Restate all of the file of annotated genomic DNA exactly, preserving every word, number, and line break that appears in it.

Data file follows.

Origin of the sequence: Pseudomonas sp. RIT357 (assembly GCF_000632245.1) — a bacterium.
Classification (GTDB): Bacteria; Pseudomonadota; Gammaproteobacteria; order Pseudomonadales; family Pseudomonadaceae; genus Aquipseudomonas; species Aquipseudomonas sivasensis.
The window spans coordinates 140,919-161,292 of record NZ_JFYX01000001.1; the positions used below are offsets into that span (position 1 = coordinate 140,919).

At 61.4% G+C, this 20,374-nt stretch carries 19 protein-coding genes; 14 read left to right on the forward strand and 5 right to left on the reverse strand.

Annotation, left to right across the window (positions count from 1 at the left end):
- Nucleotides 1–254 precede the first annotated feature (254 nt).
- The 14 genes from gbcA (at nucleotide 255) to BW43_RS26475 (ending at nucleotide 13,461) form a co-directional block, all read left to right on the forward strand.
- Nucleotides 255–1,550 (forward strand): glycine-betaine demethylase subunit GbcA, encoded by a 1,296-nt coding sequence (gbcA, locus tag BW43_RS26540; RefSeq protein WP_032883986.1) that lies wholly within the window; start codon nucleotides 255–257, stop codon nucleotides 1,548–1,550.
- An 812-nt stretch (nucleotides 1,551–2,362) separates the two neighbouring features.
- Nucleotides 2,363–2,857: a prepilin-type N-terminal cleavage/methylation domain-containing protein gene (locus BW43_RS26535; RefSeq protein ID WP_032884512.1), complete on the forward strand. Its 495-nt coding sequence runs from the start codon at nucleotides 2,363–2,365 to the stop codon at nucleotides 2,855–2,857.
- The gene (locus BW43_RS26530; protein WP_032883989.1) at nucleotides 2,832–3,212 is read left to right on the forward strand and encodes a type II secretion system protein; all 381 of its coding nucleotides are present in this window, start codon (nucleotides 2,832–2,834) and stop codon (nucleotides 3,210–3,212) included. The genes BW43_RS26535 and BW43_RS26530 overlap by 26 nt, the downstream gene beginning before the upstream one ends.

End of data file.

Origin of the sequence: Pseudomonas sp. RIT357 (assembly GCF_000632245.1) — a bacterium.
Classification (GTDB): Bacteria; Pseudomonadota; Gammaproteobacteria; order Pseudomonadales; family Pseudomonadaceae; genus Aquipseudomonas; species Aquipseudomonas sivasensis.
The window spans coordinates 140,919-161,292 of record NZ_JFYX01000001.1; the positions used below are offsets into that span (position 1 = coordinate 140,919).

At 61.4% G+C, this 20,374-nt stretch carries 19 protein-coding genes; 14 read left to right on the forward strand and 5 right to left on the reverse strand.

Annotation, left to right across the window (positions count from 1 at the left end):
- Nucleotides 1–254 precede the first annotated feature (254 nt).
- The 14 genes from gbcA (at nucleotide 255) to BW43_RS26475 (ending at nucleotide 13,461) form a co-directional block, all read left to right on the forward strand.
- Nucleotides 255–1,550 (forward strand): glycine-betaine demethylase subunit GbcA, encoded by a 1,296-nt coding sequence (gbcA, locus tag BW43_RS26540; RefSeq protein WP_032883986.1) that lies wholly within the window; start codon nucleotides 255–257, stop codon nucleotides 1,548–1,550.
- An 812-nt stretch (nucleotides 1,551–2,362) separates the two neighbouring features.
- Nucleotides 2,363–2,857: a prepilin-type N-terminal cleavage/methylation domain-containing protein gene (locus BW43_RS26535; RefSeq protein ID WP_032884512.1), complete on the forward strand. Its 495-nt coding sequence runs from the start codon at nucleotides 2,363–2,365 to the stop codon at nucleotides 2,855–2,857.
- The gene (locus BW43_RS26530; protein WP_032883989.1) at nucleotides 2,832–3,212 is read left to right on the forward strand and encodes a type II secretion system protein; all 381 of its coding nucleotides are present in this window, start codon (nucleotides 2,832–2,834) and stop codon (nucleotides 3,210–3,212) included. The genes BW43_RS26535 and BW43_RS26530 overlap by 26 nt, the downstream gene beginning before the upstream one ends.